Introduction: Make an Oil-burning Candle

I had extra cooking oil that was used to fry tortillas for enchiladas. I couldn't just let it go to waste, so I made this support for holding a cotton wick.

This can be used to make any oil holder into a nice candle. If you are careful with the oil level, the wick will be consumed very slowly.

Step 1: Assemble Parts

Use an all-cotton string for the candle wick. Synthetic fibers will not burn cleanly. I am using a kitchen string that is used to truss poultry and tie up roasts.

Any kind of wire can be used for the wick support, but I had a spool of copper wire on hand. A large paperclip may also work.

Step 2: Begin Winding Wire

Loosely wind the wire around the matchstick.

Step 3: Complete the Wick Holder

The coil should be made loose enough to slip off the matchstick. I use a fingernail to separate the turns of the wire slightly.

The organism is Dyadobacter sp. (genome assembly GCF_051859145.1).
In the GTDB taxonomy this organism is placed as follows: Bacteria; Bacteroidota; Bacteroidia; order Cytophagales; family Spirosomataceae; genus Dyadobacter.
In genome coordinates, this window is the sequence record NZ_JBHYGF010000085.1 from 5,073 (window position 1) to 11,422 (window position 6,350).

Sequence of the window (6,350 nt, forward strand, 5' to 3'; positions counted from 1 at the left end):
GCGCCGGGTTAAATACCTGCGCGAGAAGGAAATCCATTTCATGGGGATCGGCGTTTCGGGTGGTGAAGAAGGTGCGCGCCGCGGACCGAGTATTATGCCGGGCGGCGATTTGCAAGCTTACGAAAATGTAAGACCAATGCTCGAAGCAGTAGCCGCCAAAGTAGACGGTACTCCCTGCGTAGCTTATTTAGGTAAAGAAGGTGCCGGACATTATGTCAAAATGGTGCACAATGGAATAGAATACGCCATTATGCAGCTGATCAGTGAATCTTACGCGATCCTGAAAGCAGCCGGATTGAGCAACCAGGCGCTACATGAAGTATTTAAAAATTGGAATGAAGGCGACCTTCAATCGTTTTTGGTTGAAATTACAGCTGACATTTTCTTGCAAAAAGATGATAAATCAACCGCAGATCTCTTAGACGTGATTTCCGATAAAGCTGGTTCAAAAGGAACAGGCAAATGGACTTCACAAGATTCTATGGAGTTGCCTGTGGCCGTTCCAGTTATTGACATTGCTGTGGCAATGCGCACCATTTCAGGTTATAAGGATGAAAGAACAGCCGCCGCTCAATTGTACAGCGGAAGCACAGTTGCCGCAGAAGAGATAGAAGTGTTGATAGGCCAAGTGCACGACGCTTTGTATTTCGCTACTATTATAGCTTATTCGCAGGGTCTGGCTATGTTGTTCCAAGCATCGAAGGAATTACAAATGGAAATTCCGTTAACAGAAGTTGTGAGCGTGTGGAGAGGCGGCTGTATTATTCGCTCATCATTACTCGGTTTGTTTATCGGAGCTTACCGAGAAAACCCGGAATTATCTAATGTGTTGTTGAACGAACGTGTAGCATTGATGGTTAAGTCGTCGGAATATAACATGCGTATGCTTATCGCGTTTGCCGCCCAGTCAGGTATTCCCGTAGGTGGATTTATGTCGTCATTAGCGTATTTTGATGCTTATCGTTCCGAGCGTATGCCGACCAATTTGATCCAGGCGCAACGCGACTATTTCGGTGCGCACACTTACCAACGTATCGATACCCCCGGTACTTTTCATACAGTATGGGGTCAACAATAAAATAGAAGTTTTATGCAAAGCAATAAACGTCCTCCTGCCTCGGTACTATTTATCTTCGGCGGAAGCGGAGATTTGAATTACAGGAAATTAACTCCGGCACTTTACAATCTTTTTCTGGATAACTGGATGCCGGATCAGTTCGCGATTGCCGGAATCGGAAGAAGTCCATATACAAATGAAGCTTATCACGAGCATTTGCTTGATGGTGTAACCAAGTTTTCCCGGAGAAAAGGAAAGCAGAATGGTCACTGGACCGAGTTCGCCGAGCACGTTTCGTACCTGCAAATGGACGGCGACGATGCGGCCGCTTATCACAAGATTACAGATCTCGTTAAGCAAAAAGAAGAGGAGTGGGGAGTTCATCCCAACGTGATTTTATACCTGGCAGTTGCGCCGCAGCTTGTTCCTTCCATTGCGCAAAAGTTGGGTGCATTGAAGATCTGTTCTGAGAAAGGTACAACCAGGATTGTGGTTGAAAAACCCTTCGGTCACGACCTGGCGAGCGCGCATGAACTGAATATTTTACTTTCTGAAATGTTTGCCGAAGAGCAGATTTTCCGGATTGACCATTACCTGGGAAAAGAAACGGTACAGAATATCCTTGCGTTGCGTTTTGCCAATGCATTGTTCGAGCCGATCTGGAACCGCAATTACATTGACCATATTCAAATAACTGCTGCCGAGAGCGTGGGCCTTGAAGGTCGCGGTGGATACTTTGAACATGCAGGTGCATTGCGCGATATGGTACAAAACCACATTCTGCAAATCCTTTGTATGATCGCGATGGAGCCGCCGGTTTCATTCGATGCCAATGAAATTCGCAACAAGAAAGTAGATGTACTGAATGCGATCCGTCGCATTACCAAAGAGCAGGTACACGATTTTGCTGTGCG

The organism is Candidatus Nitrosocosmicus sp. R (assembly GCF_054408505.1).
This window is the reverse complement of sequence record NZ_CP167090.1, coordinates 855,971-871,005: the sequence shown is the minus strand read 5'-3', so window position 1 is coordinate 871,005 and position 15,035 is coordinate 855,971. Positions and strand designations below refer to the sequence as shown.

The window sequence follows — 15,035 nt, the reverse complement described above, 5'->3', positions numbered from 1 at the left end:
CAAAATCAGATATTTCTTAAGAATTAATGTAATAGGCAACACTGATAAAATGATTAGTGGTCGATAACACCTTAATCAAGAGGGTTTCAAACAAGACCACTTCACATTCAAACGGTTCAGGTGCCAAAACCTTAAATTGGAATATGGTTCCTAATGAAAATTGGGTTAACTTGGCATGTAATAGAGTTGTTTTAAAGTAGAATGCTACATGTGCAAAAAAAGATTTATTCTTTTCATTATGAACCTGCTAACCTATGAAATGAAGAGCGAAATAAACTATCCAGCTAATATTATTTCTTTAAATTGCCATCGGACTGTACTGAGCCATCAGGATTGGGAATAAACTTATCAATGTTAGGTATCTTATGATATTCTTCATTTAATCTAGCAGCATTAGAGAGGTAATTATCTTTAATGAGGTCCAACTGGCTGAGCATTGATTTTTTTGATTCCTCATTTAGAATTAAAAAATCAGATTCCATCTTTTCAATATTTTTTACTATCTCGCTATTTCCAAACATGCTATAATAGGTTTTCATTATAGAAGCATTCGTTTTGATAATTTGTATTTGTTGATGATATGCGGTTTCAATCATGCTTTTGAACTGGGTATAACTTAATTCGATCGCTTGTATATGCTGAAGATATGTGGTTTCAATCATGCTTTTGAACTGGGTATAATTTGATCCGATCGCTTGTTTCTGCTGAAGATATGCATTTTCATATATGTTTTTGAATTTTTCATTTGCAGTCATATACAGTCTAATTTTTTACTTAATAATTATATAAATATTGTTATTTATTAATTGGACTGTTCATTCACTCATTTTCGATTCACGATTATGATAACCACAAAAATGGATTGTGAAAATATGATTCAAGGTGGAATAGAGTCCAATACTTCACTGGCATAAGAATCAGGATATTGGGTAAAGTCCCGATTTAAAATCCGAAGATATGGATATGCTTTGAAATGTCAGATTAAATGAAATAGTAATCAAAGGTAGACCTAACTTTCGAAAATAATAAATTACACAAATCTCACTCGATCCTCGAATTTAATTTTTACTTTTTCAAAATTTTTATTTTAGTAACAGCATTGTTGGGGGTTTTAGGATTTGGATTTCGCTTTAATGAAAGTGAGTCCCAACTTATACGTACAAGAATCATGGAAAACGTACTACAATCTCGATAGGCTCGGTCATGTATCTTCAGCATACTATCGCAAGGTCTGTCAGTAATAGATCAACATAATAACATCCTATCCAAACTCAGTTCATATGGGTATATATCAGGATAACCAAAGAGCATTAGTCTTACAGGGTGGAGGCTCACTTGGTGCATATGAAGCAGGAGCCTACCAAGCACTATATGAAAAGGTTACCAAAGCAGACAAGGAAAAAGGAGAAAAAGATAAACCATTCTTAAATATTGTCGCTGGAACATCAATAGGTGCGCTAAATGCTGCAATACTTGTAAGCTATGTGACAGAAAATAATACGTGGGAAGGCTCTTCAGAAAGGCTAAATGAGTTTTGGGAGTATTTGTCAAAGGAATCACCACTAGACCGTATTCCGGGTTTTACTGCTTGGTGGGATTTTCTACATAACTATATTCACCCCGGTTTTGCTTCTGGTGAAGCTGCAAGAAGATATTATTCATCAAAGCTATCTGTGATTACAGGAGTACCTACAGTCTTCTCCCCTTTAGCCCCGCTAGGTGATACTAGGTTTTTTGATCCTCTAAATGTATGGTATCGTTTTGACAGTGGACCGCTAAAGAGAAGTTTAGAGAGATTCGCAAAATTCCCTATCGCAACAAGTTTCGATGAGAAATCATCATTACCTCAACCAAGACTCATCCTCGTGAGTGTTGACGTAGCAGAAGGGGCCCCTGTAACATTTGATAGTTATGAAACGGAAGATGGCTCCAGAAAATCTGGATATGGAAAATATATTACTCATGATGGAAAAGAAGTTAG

If the wire is packed closely, it will wick enough oil to burn along the entire copper sleeve.

Step 4: This Is the Finished Wick Holder

Adjust the spiral base to place the coil in the center, slightly suspended.

Step 5: Cut the Wick

The length is not really important. Just so it is longer than the wire coil.

Step 6: Fill a Container With Oil

Adjust the wick so only an eighth of an inch projects past the copper coil.

Step 7: Now Use Your Match

The oil may be a little difficult to light, compared to a wax candle.

Step 8: Using a Candlestick to Hold Oil

Step 9: The Wick Is Not Consumed

Unlike a wax candle, the wick of this oil candle is supplied with fuel as the oil level goes down. The flame remains constant until the last of the oil is burned.